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Jayson Tatum, Jaylen Brown, and their dual 30-point performances

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“When one of those guys has a great game, the other one don’t.” – Kendrick Perkins on Jayson Tatum and Jaylen Brown

The former Celtic and current ESPN and NBC Boston analyst / hot-take artist has made this point throughout the season, believing the two stars have trouble coexisting and rarely play well together. Last Saturday, he tweeted praise for Brown while criticizing Tatum, who felt compelled to respond.

Nobody speculated on the potential fit issues with Tatum and Brown when they won 16 straight games in 2018 or took the Heat to six games in the 2020 conference finals. But after 12 months of playing uninspired .500 basketball, several members of the NBA commentariat have raised the question of whether the Celtics should consider breaking up Brown and Tatum.

They temporarily silenced the doubters with a commanding win over the Indiana Pacers on Wednesday night. Tatum scored 33 while collecting seven boards, four assists, two steals and two blocks. Brown scored 34 and was deadly from deep, hitting 7 of 11 three-point attempts. The Jays shot an identical 11-of-19 from the floor.

Here’s a list of the other times Jayson and Jaylen scored 30 points in the same game:

10/25/21 @ Charlotte (141-130 W)
Tatum: 41 points, 14/28 FG (6/12 3FG)
Brown: 30 points, 12/20 FG (3/7 3FG)

4/28/21 vs Charlotte (120-111 W)
Tatum: 35 points, 12/23 FG (4/10 3FG)
Brown: 38 points, 13/23 FG (7/13 3FG)

12/23/20 vs Milwaukee (122-121 W)
Tatum: 30 points, 12/28 FG (6/13 3FG)
Brown: 33 points, 13/24 FG (3/8 3FG)

8/2/20 vs Portland (128-124 W)
Tatum: 34 points, 11/22 FG (5/8 3FG)
Brown: 30 points, 10/18 FG (6/8 3FG)

12/27/19 vs Cleveland (129-117 W)
Tatum: 30 points, 11/20 FG (5/10 3FG)
Brown: 34 points, 13/20 FG (5/10 3FG)

For those of you counting at home, that’s six total games the duo has each reached 30 points. Six times in 268 regular season games and 44 playoff games.

Call me whatever you want — a negative Nancy, a hater, a buzzkill, an idiot — but I don’t understand why there have been so few instances of them reaching 30 points in the same game. Perk has a point about the duo not playing well together, how they subconsciously play “your turn, my turn” from game-to-game.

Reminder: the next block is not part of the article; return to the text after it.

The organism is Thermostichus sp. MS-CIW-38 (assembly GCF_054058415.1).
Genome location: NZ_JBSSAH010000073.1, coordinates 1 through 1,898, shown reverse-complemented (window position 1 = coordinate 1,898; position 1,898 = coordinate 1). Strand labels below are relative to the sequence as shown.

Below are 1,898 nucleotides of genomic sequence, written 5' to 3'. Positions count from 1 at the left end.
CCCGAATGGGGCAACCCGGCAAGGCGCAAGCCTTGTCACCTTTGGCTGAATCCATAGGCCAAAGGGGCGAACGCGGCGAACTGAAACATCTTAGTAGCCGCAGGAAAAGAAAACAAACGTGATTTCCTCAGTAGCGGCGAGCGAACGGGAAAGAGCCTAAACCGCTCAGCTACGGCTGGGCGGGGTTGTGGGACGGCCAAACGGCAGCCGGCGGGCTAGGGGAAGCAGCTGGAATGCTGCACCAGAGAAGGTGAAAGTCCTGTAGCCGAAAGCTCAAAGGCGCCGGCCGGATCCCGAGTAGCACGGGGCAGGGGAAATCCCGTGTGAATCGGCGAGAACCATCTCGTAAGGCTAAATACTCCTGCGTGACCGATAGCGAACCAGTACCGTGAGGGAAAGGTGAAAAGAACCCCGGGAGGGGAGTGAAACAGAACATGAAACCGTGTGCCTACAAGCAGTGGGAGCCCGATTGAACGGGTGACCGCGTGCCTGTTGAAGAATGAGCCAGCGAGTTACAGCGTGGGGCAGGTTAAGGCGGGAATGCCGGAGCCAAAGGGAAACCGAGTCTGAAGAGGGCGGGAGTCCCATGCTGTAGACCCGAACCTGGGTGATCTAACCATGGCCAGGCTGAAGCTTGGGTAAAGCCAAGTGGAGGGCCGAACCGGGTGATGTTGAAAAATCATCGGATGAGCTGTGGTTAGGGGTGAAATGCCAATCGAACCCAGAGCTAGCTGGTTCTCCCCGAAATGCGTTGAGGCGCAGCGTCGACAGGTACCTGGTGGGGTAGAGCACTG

Take last week’s awful buzzer-beating loss to New York. Tatum poured in 36 points and 9 assists on 57 percent shooting, while Brown had only 16 points on 43 percent shooting, and didn’t score in the fourth quarter. In their opening season loss to the same Knicks, Brown scored 46 points with nine rebounds and six assists. Although Tatum scored 20, he shot a dreadful 23 percent from the field.

The detractors will point to other games where they each played well but didn’t reach the 30-point threshold. When Tatum scored a season-high 42 in a December 13th win against Milwaukee, Brown scored an efficient 19 points in under 30 minutes of play. The next game against Golden State, the duo only combined for 47 points, but they were competitive with the NBA’s top team, only losing by four points.

Despite all the talk of breaking up this team, Tatum and Brown have publicly supported one another. Tatum said, “we just had a talk about how we both want to be here,” and later commented that “[there aren’t] many players in the league like JB.” Brown reiterated that their playing styles fit, saying, “we have played together well for the majority of our career.”

It’s frustrating watching games like their October 30th loss to the Wizards, when Brown had 34 points on 58 percent shooting while Tatum only shot 31 percent and didn’t make a three. Or during their one-point December 1st victory against the Sixers, when Tatum scored 26 points on 45 percent shooting but Brown finished 3 for 11 with a meager nine points. I want to see more games where they both play well. Maybe that means rearranging the supporting cast to get more shooting. Nonetheless, Tatum and Brown reaching 30 in the same game shouldn’t be a “once in a blue moon” occasion.

How can the Celtics alter their offense so the Jays each score 30 in more games? Maybe Tatum should be stationed on the block more often, where he could deploy his deadly turnaround jumper. Coach Udoka has increasingly used him as the screen setter in the pick-and-roll. He might be more comfortable in an off-ball role, rather than giving him the ball on the perimeter and asking him to create.

The Celtics must make it a point to get Jaylen driving downhill. During his first few years, he got to the free throw line at will with an unstoppable one dribble drive. As Brown’s isolation game has expanded, he’s less reliant on his explosive first step. His free throw rate is around 25 percent, on par with guys like Cole Anthony and Facundo Campazzo. That won’t do. Brown must be more decisive with his drives and make it a point to get more free throw opportunities.

ESPN’s Adrian Wojnarowski recently reported that the Celtics have no intentions of breaking up their dynamic duo. Brad Stevens and Wyc Grousbeck are convinced they have the building blocks to a competitive roster. The Celtics sit at .500 after winning three straight, and all has been quiet on the “break up the Jays” front. Let’s hope that it stays quiet, and the only way that happens is if Tatum and Brown continue to have high scoring outputs in the same game.





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